Needless to say, the press at the time was very surprised by the move to brutally fire non-political, career White House staff so early into Bill’s term. Under pressure to answer for the firings, the White House initially offered up multiple stories that seemed to evolve daily. Per the Wall Street Journal:
Under criticism the White House changed its story. They said that they were just trying to cut unneeded staff and save money. Then they said they were trying to impose a competitive bidding process. They tried a new explanation—the travel office shake-up was connected to Vice President Al Gore’s National Performance Review. (Almost immediately Mr. Gore said that was not true.) The White House then said it was connected to a campaign pledge to cut the White House staff by 25%. Finally they claimed the workers hadn’t been fired at all but placed on indefinite “administrative leave.”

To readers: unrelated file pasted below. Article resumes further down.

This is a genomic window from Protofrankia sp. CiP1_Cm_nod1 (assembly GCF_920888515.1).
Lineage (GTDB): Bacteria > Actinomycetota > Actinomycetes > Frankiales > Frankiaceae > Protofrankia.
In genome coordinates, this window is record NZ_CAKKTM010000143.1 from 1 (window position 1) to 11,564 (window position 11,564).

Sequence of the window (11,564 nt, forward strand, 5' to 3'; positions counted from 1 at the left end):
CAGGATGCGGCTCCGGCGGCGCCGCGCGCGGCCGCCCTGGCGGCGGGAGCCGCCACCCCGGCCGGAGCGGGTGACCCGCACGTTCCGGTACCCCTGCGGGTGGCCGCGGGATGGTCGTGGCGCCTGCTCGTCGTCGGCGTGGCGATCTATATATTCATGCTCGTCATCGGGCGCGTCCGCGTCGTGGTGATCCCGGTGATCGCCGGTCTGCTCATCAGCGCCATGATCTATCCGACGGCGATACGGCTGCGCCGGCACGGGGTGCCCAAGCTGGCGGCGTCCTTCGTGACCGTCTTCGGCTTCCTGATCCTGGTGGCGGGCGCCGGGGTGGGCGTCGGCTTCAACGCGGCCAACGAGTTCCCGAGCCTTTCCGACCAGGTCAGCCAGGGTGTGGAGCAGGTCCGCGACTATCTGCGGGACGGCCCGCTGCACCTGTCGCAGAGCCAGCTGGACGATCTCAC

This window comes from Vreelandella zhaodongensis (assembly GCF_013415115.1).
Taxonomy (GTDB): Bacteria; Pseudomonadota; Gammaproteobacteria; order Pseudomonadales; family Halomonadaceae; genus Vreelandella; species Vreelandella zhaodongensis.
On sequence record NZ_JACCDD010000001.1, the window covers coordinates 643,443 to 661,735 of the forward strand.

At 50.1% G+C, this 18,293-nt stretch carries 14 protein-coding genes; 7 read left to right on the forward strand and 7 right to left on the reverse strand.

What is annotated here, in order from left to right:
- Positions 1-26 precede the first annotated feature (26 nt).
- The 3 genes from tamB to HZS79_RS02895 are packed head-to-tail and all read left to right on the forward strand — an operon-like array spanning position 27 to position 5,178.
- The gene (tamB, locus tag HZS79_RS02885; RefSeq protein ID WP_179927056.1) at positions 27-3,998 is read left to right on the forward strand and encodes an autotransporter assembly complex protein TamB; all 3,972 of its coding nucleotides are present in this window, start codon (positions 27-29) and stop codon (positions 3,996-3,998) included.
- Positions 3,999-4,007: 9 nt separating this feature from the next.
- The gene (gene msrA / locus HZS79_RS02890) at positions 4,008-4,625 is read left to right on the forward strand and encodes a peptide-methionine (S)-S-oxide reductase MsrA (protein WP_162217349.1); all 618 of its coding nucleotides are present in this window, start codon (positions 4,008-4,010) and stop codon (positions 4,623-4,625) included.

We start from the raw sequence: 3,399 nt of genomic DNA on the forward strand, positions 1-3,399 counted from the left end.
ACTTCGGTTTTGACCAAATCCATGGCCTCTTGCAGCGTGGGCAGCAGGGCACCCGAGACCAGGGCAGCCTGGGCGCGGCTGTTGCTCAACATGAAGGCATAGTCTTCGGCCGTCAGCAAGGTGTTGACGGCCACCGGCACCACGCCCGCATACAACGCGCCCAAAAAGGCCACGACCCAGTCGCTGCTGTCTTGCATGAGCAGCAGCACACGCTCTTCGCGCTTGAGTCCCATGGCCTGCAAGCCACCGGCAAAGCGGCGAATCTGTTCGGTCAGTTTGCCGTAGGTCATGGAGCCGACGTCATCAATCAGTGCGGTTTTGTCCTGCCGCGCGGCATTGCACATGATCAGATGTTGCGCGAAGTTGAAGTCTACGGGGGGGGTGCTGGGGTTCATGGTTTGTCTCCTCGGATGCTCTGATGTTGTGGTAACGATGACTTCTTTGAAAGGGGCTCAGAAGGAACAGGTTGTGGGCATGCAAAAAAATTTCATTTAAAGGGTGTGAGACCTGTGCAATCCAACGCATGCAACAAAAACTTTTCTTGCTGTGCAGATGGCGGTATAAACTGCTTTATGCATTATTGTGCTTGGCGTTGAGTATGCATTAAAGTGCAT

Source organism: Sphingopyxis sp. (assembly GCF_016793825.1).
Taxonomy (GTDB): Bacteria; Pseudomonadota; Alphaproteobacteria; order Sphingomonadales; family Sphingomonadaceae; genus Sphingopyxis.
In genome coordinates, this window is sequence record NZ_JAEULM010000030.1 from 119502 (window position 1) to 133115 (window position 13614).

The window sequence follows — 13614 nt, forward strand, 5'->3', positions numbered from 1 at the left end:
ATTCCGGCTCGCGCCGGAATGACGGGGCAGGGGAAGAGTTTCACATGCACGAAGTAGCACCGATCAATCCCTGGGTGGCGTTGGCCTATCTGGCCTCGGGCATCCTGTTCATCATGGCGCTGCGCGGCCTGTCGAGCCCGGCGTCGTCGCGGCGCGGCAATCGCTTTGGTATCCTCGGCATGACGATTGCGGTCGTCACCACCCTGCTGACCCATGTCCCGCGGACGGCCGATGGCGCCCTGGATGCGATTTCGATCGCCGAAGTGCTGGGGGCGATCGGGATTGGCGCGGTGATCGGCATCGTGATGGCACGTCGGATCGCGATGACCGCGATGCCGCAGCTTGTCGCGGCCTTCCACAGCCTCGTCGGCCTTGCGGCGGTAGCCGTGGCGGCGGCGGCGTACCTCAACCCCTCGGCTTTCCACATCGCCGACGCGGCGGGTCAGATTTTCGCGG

Sound familiar? It’s just a cough…no, it’s just allergies…no, it’s heat and dehydration…no, it’s pneumonia…
Hillary even alleged that Bill Dale, a 30-year veteran of the travel office, was embezzling funds and called into the FBI to investigate. While the FBI initially balked at the case due a lack of any evidence, they eventually relented and indicted Dale on embezzlement charges. The trial lasted two weeks but it only took the jury two hours to acquit Dale of all charges.
Then, suddenly new details emerged from the notes of a White House staffer that suggested Hillary’s plan all along was to privatize the White House travel office and put it out for “competitive bid” to private companies. And, as it turns out, Hillary had already identified the perfect winner of the “competitive” bidding process as none other than Harry Thomason, who just happened to be a long-time friend and fundraiser for the Clintons and had provided travel services for their 1992 campaign.